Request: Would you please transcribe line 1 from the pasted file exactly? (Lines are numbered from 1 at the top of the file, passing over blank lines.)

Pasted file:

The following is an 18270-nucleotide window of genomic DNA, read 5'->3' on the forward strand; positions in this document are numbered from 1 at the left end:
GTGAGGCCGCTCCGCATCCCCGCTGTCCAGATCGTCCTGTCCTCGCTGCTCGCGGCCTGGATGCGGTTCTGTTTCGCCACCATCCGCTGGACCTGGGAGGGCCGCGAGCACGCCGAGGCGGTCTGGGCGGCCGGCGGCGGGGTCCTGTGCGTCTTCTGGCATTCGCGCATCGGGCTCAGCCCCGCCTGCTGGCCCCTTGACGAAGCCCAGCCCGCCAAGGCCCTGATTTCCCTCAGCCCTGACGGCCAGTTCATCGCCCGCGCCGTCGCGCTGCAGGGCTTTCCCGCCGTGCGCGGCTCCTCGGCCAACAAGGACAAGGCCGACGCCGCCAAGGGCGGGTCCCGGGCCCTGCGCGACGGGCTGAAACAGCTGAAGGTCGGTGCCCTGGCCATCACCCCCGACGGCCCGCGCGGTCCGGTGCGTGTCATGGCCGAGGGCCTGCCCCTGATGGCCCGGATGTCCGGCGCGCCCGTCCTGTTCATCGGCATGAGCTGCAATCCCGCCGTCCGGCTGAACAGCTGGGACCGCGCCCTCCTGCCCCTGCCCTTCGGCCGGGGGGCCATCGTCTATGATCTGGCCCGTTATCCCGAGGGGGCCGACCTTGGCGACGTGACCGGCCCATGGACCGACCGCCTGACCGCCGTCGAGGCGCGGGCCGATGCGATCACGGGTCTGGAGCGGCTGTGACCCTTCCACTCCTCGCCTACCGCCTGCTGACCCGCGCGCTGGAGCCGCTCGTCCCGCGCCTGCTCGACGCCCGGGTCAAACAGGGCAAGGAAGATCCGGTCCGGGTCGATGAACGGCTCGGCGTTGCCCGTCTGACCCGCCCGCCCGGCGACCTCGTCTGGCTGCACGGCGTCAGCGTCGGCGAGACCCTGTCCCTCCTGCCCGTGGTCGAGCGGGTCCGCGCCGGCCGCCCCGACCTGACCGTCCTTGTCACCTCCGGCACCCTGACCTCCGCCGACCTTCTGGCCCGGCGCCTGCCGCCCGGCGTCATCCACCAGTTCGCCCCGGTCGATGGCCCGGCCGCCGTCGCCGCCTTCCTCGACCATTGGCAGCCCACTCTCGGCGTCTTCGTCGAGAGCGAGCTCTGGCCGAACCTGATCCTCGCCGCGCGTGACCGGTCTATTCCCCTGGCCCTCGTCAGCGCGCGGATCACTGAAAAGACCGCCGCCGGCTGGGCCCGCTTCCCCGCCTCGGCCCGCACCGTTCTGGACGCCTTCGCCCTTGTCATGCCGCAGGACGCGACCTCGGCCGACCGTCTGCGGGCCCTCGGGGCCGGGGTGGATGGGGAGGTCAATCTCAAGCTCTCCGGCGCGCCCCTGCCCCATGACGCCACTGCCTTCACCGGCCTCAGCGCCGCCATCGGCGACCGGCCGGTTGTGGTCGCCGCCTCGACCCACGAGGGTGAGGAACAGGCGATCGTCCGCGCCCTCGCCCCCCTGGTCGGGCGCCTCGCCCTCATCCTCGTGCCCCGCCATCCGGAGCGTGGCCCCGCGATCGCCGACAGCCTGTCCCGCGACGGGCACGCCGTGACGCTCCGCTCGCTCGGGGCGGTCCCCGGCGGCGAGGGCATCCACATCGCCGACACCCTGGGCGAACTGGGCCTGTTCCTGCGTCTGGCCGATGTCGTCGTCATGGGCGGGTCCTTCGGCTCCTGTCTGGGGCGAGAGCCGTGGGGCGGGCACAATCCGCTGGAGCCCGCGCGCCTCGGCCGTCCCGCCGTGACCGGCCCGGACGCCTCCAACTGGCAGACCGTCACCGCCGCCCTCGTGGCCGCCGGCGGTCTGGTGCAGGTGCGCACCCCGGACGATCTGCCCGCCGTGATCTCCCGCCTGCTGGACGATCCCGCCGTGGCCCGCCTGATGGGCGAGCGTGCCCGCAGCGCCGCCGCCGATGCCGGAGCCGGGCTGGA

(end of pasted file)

The following is an 18270-nucleotide window of genomic DNA, read 5'->3' on the forward strand; positions in this document are numbered from 1 at the left end: